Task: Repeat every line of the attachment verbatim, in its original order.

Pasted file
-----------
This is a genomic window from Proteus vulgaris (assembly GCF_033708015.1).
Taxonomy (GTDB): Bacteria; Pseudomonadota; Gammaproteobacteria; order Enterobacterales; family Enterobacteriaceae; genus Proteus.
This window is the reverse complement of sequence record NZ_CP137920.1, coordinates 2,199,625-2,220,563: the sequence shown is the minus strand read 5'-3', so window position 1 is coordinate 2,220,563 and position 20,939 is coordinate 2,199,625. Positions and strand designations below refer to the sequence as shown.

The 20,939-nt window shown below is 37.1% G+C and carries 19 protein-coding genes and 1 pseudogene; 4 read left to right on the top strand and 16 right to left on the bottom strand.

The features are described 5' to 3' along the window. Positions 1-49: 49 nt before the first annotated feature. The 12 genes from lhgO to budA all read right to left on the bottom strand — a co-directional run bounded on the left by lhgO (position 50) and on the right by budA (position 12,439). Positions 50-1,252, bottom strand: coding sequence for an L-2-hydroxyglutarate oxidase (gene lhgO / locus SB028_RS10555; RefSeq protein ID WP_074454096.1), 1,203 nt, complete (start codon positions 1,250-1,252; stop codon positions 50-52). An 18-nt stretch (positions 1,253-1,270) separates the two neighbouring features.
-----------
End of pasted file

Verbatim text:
This is a genomic window from Proteus vulgaris (assembly GCF_033708015.1).
Taxonomy (GTDB): Bacteria; Pseudomonadota; Gammaproteobacteria; order Enterobacterales; family Enterobacteriaceae; genus Proteus.
This window is the reverse complement of sequence record NZ_CP137920.1, coordinates 2,199,625-2,220,563: the sequence shown is the minus strand read 5'-3', so window position 1 is coordinate 2,220,563 and position 20,939 is coordinate 2,199,625. Positions and strand designations below refer to the sequence as shown.

The 20,939-nt window shown below is 37.1% G+C and carries 19 protein-coding genes and 1 pseudogene; 4 read left to right on the top strand and 16 right to left on the bottom strand.

The features are described 5' to 3' along the window. Positions 1-49: 49 nt before the first annotated feature. The 12 genes from lhgO to budA all read right to left on the bottom strand — a co-directional run bounded on the left by lhgO (position 50) and on the right by budA (position 12,439). Positions 50-1,252, bottom strand: coding sequence for an L-2-hydroxyglutarate oxidase (gene lhgO / locus SB028_RS10555; RefSeq protein ID WP_074454096.1), 1,203 nt, complete (start codon positions 1,250-1,252; stop codon positions 50-52). An 18-nt stretch (positions 1,253-1,270) separates the two neighbouring features.